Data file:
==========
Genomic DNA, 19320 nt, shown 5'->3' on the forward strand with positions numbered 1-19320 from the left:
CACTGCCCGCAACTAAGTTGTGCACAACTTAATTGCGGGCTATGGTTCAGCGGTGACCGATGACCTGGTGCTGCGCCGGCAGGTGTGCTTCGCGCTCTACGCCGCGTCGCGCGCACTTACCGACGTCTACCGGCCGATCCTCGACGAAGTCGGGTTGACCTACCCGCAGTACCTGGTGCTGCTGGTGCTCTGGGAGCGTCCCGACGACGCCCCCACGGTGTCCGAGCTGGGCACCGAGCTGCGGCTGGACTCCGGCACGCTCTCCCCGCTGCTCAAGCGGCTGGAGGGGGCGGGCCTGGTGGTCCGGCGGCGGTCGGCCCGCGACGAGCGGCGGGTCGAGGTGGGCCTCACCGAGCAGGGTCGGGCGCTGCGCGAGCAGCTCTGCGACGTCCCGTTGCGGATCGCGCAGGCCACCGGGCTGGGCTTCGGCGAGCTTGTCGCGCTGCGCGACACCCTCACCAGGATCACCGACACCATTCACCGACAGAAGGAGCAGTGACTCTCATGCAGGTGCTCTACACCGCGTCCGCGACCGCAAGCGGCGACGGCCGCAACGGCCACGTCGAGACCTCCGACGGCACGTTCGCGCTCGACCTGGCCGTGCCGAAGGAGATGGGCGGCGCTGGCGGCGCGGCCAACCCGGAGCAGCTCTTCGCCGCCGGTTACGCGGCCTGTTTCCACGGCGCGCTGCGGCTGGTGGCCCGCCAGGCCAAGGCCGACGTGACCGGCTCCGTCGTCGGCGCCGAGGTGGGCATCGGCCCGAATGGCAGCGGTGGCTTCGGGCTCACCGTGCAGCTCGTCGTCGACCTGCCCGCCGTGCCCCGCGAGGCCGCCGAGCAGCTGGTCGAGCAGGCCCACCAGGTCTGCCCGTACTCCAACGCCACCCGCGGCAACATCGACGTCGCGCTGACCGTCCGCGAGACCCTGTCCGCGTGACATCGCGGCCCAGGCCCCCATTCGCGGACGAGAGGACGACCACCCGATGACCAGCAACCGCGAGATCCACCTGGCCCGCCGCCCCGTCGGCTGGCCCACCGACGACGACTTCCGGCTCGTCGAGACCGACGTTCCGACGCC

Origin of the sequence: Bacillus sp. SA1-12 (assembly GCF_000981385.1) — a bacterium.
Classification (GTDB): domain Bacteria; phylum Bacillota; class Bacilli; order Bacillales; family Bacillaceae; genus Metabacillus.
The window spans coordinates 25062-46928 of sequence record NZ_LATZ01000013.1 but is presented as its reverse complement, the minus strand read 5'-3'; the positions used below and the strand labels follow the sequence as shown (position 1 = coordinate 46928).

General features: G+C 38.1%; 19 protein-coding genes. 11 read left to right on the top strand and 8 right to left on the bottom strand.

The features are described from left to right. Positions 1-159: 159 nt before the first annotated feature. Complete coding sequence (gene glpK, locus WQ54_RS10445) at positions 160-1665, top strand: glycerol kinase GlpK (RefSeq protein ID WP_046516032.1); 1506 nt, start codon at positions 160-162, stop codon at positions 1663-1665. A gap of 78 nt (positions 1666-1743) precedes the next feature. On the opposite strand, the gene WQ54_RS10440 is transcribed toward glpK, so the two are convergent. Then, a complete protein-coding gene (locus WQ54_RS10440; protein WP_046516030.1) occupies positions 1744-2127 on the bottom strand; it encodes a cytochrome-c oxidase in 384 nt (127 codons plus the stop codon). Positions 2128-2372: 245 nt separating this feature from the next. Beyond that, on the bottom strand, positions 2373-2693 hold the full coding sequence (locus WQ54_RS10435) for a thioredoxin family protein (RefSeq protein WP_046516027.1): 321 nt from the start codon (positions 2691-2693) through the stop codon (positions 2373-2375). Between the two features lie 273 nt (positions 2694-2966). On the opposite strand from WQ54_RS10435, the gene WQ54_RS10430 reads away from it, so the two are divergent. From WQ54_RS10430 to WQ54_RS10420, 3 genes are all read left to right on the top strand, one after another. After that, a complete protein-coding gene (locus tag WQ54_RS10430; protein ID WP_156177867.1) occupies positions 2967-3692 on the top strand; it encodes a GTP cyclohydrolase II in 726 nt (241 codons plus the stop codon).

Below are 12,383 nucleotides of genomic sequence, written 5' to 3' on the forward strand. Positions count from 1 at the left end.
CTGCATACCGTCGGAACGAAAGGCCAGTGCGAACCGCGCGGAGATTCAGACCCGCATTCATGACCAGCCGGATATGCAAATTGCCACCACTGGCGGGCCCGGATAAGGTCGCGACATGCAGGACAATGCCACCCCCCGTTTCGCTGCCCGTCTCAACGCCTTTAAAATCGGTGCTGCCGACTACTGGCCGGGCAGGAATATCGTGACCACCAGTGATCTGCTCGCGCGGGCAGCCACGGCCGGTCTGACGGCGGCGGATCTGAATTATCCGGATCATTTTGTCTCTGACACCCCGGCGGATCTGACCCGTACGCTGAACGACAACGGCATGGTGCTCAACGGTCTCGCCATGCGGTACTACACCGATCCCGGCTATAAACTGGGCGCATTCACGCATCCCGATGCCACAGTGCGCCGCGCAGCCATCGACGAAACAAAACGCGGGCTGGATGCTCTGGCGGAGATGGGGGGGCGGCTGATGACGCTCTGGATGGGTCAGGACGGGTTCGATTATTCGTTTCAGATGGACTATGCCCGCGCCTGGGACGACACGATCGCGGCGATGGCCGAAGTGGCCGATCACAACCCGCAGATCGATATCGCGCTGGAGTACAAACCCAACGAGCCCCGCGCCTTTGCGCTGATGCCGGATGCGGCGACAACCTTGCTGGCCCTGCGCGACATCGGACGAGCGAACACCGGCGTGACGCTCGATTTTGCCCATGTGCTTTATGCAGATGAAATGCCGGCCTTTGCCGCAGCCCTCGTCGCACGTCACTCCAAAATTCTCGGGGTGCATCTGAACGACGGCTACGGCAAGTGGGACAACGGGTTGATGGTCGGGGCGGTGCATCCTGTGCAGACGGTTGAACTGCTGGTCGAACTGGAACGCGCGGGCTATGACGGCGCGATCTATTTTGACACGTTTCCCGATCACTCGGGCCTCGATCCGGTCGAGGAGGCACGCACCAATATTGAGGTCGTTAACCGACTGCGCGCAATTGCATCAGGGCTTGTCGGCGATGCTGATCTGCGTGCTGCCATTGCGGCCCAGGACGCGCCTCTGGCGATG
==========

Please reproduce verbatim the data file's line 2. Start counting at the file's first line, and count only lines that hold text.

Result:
CACTGCCCGCAACTAAGTTGTGCACAACTTAATTGCGGGCTATGGTTCAGCGGTGACCGATGACCTGGTGCTGCGCCGGCAGGTGTGCTTCGCGCTCTACGCCGCGTCGCGCGCACTTACCGACGTCTACCGGCCGATCCTCGACGAAGTCGGGTTGACCTACCCGCAGTACCTGGTGCTGCTGGTGCTCTGGGAGCGTCCCGACGACGCCCCCACGGTGTCCGAGCTGGGCACCGAGCTGCGGCTGGACTCCGGCACGCTCTCCCCGCTGCTCAAGCGGCTGGAGGGGGCGGGCCTGGTGGTCCGGCGGCGGTCGGCCCGCGACGAGCGGCGGGTCGAGGTGGGCCTCACCGAGCAGGGTCGGGCGCTGCGCGAGCAGCTCTGCGACGTCCCGTTGCGGATCGCGCAGGCCACCGGGCTGGGCTTCGGCGAGCTTGTCGCGCTGCGCGACACCCTCACCAGGATCACCGACACCATTCACCGACAGAAGGAGCAGTGACTCTCATGCAGGTGCTCTACACCGCGTCCGCGACCGCAAGCGGCGACGGCCGCAACGGCCACGTCGAGACCTCCGACGGCACGTTCGCGCTCGACCTGGCCGTGCCGAAGGAGATGGGCGGCGCTGGCGGCGCGGCCAACCCGGAGCAGCTCTTCGCCGCCGGTTACGCGGCCTGTTTCCACGGCGCGCTGCGGCTGGTGGCCCGCCAGGCCAAGGCCGACGTGACCGGCTCCGTCGTCGGCGCCGAGGTGGGCATCGGCCCGAATGGCAGCGGTGGCTTCGGGCTCACCGTGCAGCTCGTCGTCGACCTGCCCGCCGTGCCCCGCGAGGCCGCCGAGCAGCTGGTCGAGCAGGCCCACCAGGTCTGCCCGTACTCCAACGCCACCCGCGGCAACATCGACGTCGCGCTGACCGTCCGCGAGACCCTGTCCGCGTGACATCGCGGCCCAGGCCCCCATTCGCGGACGAGAGGACGACCACCCGATGACCAGCAACCGCGAGATCCACCTGGCCCGCCGCCCCGTCGGCTGGCCCACCGACGACGACTTCCGGCTCGTCGAGACCGACGTTCCGACGCC